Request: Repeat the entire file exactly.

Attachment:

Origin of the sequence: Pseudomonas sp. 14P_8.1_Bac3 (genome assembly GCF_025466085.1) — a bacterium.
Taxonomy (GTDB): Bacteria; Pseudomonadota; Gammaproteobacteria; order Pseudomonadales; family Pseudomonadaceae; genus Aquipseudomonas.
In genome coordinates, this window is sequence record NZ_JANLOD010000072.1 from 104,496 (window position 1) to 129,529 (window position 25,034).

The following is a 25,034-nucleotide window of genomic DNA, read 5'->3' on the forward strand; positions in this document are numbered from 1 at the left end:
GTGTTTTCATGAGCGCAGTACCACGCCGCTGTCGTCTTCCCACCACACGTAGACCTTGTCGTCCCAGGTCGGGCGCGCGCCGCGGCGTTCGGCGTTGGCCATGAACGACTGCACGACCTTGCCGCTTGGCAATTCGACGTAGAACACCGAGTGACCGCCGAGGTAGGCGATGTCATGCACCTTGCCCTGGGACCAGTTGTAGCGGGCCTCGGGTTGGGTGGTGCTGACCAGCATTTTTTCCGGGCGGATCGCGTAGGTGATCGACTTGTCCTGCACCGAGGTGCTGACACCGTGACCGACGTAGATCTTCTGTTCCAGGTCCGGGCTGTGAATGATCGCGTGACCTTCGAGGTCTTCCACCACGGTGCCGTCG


Origin of the sequence: Pseudomonas sp. 14P_8.1_Bac3 (genome assembly GCF_025466085.1) — a bacterium.
Taxonomy (GTDB): Bacteria; Pseudomonadota; Gammaproteobacteria; order Pseudomonadales; family Pseudomonadaceae; genus Aquipseudomonas.
In genome coordinates, this window is sequence record NZ_JANLOD010000072.1 from 104,496 (window position 1) to 129,529 (window position 25,034).

The following is a 25,034-nucleotide window of genomic DNA, read 5'->3' on the forward strand; positions in this document are numbered from 1 at the left end:
GTGTTTTCATGAGCGCAGTACCACGCCGCTGTCGTCTTCCCACCACACGTAGACCTTGTCGTCCCAGGTCGGGCGCGCGCCGCGGCGTTCGGCGTTGGCCATGAACGACTGCACGACCTTGCCGCTTGGCAATTCGACGTAGAACACCGAGTGACCGCCGAGGTAGGCGATGTCATGCACCTTGCCCTGGGACCAGTTGTAGCGGGCCTCGGGTTGGGTGGTGCTGACCAGCATTTTTTCCGGGCGGATCGCGTAGGTGATCGACTTGTCCTGCACCGAGGTGCTGACACCGTGACCGACGTAGATCTTCTGTTCCAGGTCCGGGCTGTGAATGATCGCGTGACCTTCGAGGTCTTCCACCACGGTGCCGTCG